By the time we get to Luke 6:20-31, Jesus has chosen his cabinet (if you will forgive the political analogy), demonstrated God’s commitment to healing, and has begun to gather a reputation that brings folks to him in droves. Like Moses who was Jesus’ forebear in closeness to God, in faith and leadership, Jesus has both gone up the mountain and then come down to deliver a clear statement of God’s will for the people. Jesus describes how the world will look as the world and all God’s creatures are brought around to belong fully to God. It is a moment of faithful imagination of God’s worldwide shalom which has come near in Jesus himself (Exodus 32:15; 34:29).

Luke has skillfully brought us step-by-step to a place where we must take these words of the Jesus’ sermon on the plain with utter seriousness. These are words that describe for Jesus’ followers a different world, a politeuma from heaven, as Paul describes it (Philippians 3:20).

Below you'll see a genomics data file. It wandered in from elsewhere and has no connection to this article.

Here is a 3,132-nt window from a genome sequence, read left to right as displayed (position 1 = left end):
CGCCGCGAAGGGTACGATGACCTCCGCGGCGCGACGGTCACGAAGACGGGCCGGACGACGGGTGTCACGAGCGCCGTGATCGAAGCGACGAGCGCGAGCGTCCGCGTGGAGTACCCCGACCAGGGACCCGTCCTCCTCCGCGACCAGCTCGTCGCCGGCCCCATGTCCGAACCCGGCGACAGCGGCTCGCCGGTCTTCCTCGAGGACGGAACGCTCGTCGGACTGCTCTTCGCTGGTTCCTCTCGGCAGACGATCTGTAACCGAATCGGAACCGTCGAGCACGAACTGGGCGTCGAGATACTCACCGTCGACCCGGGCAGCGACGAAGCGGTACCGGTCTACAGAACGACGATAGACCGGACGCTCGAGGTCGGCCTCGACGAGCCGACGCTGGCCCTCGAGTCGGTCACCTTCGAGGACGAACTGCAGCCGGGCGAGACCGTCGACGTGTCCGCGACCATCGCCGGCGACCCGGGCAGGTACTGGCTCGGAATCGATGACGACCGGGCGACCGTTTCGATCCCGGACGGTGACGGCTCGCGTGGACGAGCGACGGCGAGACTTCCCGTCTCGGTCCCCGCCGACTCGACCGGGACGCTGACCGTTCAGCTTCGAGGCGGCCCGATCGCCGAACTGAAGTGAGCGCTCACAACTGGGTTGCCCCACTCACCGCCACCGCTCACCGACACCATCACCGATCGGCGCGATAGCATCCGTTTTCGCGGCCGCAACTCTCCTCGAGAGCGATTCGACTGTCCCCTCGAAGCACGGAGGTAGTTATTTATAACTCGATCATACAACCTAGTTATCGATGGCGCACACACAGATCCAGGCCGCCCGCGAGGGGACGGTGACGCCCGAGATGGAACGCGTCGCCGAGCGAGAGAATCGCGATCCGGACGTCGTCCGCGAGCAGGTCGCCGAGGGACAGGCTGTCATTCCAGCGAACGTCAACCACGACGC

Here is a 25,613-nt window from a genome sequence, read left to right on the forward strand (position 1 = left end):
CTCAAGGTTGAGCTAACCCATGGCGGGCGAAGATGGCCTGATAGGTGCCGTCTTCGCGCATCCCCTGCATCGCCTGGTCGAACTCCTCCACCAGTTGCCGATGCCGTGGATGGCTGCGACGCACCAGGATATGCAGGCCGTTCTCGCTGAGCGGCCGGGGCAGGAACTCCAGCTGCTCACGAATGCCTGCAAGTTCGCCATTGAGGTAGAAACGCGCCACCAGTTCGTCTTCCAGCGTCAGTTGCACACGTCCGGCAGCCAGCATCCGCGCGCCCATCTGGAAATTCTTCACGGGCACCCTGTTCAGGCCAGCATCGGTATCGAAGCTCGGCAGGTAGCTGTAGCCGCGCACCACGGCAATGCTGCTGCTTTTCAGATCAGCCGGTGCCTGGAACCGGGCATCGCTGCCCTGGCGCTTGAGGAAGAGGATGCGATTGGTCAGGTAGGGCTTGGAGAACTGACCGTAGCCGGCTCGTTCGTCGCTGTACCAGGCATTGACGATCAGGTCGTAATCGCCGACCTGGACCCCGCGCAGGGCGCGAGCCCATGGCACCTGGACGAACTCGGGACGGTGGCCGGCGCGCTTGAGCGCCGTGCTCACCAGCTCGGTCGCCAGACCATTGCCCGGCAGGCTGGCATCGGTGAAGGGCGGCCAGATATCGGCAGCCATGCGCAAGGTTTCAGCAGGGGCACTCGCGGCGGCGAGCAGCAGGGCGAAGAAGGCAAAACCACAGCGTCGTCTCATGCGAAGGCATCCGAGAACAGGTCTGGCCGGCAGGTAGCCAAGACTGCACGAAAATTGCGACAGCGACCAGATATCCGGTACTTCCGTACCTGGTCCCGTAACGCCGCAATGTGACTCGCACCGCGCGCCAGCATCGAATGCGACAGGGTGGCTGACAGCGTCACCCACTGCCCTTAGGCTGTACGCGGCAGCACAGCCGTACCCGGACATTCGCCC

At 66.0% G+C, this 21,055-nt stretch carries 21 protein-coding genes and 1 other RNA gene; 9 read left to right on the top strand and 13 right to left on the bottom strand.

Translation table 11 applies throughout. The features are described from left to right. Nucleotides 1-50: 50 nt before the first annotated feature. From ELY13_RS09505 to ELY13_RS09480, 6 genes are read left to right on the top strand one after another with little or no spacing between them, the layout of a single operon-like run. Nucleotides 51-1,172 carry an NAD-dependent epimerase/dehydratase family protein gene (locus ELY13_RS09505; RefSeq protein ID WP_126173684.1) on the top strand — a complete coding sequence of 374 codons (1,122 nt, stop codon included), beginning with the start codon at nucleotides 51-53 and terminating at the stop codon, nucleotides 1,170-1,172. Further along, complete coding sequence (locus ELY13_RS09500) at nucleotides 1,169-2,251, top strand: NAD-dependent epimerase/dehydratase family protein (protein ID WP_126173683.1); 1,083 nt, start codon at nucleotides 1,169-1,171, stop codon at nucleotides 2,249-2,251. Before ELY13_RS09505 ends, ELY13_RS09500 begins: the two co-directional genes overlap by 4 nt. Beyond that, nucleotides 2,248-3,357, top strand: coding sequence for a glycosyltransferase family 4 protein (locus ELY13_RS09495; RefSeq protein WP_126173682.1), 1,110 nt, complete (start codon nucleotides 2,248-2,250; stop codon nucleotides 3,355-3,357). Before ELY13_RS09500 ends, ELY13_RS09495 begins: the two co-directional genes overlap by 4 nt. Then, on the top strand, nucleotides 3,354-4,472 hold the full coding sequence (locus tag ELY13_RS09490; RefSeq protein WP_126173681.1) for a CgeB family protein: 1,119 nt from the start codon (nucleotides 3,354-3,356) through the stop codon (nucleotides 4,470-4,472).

There is, then, a kind of divide between the blessed and the woeful. It is, however, precisely NOT the divide that our world would create between winners and losers, successful and unsuccessful, elites and non-elites. The blessed are those who have caught at least a glimpse of God’s future and trust that it is for them. The blessed may be poor or needy, even weeping in life by the standards we humans have in our very bones, but they are blessed in both trust in God and in God’s future, in their hope of justice. The woeful are those who have forgotten that the “fear of the Lord is the beginning of wisdom.” The woeful are those who say “yes” to the title question of an old song, “Is that all there is?”